Graduate studies at Western
Journal of Business Ethics 106 (2):191-211 (2012)
|Abstract||This article examines the conceptualisation of corporate social responsibility (CSR) in the context of mining multinationals (MNCs) in Argentina. It explores the suitability of CSR for addressing social, environmental and economic issues associated with mining in the country. The study is based on interviews with four stakeholder groups in the country: government, civil society, international financial organisations, and mining industry. These are analysed using content and interpretative techniques and supplemented by the content analysis of secondary data from headquarters of mining MNCs. Using the concept of corporate social responsibility orientation (CSRO), the study contrasts the perceptions of major stakeholders and examines adaptation of mining companies’ CSRO to local context. It reveals that the CSRO of mining managers in Argentina differs from CSRO developed by global headquarters; and in Argentina companies “negotiate” economic, environmental and legal dimensions of CSR with the government. Although companies “negotiate” philanthropic responsibilities with the communities, ethical responsibilities are defined by the headquarters and not negotiated locally. The analysis suggests that environmental duties are the critical element of CSR in the mining sector in Argentina. This study treats environment as a separate dimension of corporate responsibility defined as to do “what is safe for the environment”|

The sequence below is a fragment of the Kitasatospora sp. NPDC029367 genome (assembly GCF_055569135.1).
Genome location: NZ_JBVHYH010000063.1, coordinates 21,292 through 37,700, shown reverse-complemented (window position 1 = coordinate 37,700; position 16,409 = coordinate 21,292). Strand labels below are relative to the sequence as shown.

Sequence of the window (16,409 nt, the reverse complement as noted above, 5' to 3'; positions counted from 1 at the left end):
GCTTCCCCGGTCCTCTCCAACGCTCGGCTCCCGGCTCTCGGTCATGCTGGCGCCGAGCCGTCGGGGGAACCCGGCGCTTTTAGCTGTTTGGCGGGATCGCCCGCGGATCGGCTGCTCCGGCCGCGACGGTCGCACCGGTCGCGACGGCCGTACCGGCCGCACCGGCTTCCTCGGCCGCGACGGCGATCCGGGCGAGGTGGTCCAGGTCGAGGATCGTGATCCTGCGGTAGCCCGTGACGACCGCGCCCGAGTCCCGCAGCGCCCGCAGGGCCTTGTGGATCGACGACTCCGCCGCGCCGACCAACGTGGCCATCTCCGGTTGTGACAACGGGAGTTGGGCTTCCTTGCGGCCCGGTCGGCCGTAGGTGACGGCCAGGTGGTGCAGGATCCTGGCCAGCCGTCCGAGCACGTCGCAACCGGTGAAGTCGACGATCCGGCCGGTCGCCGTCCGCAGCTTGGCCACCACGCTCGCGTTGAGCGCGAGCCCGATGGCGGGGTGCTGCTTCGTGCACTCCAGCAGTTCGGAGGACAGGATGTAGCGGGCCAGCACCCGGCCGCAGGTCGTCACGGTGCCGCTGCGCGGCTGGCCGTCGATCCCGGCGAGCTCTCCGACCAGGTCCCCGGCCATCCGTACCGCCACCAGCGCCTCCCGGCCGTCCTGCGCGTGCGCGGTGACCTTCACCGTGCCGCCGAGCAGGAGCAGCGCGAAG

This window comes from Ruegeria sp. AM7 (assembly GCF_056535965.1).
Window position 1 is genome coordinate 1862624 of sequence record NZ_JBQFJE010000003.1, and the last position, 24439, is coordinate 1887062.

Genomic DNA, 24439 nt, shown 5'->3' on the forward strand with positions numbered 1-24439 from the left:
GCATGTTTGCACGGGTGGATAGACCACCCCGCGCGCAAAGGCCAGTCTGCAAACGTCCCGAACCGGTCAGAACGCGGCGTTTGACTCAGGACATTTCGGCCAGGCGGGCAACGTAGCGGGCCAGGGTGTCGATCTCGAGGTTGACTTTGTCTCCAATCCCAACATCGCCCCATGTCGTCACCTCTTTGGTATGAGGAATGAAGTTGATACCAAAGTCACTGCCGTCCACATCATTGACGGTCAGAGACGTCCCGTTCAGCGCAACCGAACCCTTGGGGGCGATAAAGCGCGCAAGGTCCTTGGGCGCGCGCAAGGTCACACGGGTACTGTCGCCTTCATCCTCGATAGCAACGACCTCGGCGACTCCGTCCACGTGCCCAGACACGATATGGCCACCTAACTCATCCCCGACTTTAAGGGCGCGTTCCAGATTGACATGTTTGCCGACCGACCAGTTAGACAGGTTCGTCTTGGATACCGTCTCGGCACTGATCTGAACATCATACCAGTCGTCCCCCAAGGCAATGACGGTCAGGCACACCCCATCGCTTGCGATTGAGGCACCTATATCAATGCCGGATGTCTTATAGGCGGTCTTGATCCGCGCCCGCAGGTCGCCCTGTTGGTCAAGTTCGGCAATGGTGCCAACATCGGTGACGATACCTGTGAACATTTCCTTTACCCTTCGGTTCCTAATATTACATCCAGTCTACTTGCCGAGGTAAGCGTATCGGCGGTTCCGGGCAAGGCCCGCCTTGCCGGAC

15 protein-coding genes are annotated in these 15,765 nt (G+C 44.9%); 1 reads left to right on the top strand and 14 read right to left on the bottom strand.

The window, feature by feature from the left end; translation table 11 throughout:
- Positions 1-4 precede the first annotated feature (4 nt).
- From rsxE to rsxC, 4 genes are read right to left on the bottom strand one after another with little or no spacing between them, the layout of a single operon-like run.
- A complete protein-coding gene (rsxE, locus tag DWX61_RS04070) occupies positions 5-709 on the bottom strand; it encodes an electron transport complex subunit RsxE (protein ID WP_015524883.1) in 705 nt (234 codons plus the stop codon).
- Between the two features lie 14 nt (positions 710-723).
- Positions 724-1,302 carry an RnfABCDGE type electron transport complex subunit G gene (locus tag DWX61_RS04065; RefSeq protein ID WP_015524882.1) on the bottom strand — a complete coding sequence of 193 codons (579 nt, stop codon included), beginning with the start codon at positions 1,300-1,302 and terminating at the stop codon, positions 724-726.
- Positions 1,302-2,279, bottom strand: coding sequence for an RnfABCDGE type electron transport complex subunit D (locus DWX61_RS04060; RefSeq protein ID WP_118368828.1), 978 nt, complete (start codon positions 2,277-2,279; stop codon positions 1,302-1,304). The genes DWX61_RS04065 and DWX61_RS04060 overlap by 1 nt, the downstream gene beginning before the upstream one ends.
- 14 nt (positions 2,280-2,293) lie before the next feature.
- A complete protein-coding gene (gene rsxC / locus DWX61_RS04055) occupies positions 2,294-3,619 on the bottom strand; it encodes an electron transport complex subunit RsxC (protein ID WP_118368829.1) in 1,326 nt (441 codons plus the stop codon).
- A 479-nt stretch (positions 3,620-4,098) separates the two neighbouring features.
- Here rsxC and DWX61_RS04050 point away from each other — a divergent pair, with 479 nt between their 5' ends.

|Keywords||Corporate social responsibility Corporate social responsibility orientation Mining Stakeholders|
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